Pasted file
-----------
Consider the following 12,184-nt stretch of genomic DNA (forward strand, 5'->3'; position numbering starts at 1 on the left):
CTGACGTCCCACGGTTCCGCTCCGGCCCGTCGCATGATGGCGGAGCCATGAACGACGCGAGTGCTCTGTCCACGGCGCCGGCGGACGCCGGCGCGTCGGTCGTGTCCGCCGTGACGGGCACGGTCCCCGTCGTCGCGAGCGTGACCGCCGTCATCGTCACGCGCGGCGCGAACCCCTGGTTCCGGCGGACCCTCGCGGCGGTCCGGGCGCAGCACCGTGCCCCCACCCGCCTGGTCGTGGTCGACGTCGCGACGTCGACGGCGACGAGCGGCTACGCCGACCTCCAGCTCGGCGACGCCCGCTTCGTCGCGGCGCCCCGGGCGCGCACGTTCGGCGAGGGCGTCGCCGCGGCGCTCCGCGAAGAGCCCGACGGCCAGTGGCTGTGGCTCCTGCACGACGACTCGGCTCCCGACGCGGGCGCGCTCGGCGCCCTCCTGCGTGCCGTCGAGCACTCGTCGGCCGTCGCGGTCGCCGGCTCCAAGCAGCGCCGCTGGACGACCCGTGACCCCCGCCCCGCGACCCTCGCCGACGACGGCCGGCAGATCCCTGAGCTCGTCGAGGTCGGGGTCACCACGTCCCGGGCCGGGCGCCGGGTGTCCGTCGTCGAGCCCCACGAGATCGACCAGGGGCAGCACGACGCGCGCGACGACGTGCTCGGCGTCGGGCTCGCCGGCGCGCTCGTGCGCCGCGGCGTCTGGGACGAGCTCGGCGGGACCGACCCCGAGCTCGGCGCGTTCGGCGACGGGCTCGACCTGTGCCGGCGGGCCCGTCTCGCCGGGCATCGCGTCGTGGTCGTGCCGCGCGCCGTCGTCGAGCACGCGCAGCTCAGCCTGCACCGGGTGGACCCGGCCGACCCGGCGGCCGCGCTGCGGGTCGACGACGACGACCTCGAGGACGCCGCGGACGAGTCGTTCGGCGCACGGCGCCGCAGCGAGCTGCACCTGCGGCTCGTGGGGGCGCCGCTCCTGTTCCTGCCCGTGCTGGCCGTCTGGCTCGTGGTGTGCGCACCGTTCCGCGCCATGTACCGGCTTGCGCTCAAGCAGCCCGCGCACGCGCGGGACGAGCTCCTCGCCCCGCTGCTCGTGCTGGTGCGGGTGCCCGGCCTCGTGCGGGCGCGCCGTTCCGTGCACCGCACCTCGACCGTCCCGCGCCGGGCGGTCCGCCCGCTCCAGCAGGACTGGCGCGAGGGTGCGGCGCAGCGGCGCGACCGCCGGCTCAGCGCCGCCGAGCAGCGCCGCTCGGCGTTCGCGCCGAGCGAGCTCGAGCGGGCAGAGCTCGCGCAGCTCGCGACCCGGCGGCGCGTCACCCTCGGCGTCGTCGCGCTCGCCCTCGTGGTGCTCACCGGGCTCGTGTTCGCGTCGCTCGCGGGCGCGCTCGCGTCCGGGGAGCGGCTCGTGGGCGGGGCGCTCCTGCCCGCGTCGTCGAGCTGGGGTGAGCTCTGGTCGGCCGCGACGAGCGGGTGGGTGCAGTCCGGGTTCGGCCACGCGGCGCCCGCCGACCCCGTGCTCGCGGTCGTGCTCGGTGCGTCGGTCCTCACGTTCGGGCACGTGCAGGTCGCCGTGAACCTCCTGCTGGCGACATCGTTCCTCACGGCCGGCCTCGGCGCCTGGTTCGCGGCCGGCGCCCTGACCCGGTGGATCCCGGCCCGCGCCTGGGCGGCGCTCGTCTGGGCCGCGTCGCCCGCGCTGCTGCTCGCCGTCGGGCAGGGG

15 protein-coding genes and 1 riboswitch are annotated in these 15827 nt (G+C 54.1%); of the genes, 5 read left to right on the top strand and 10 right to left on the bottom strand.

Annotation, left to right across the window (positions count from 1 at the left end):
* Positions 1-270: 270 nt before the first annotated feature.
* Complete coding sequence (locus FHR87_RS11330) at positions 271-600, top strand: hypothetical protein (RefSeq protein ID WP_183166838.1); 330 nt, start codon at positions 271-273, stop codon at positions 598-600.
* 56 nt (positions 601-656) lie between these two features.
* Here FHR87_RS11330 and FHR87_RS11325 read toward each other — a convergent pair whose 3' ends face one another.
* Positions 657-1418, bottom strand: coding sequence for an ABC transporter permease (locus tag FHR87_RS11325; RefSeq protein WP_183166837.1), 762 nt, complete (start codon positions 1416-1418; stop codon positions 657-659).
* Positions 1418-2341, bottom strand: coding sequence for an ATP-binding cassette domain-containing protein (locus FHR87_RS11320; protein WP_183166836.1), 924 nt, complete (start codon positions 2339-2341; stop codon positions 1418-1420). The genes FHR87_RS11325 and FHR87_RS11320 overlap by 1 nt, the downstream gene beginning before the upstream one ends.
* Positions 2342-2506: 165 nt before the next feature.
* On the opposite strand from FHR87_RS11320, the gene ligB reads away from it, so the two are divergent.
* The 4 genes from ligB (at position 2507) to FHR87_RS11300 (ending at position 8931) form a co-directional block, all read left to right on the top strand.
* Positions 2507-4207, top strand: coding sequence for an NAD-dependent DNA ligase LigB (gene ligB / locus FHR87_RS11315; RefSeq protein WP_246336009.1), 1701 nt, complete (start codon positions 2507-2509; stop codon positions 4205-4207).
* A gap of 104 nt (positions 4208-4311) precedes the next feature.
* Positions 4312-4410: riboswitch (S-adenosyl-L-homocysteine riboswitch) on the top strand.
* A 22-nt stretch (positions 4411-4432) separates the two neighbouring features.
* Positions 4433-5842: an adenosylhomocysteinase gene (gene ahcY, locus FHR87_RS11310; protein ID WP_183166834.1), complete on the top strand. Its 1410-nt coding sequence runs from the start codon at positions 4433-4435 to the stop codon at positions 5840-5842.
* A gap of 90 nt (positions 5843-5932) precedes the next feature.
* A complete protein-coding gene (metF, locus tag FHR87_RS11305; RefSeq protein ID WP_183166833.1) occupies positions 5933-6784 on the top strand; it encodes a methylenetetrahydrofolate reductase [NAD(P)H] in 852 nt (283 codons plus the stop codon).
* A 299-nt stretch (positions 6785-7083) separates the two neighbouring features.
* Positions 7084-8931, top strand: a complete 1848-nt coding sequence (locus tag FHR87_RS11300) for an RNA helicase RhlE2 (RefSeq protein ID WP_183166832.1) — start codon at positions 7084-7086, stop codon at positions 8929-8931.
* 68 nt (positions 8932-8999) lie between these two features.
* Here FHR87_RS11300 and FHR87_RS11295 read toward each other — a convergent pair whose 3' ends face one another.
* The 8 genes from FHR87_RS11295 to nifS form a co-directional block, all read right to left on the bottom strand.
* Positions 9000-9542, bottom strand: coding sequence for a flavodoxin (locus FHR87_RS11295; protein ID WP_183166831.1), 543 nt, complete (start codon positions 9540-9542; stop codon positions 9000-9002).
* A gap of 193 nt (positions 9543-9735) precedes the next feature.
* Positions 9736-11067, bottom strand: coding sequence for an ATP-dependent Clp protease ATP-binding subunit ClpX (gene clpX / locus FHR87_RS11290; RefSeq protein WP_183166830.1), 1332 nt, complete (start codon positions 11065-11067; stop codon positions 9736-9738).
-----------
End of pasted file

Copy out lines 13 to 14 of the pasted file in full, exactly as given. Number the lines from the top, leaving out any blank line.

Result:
* The 4 genes from ligB (at position 2507) to FHR87_RS11300 (ending at position 8931) form a co-directional block, all read left to right on the top strand.
* Positions 2507-4207, top strand: coding sequence for an NAD-dependent DNA ligase LigB (gene ligB / locus FHR87_RS11315; RefSeq protein WP_246336009.1), 1701 nt, complete (start codon positions 2507-2509; stop codon positions 4205-4207).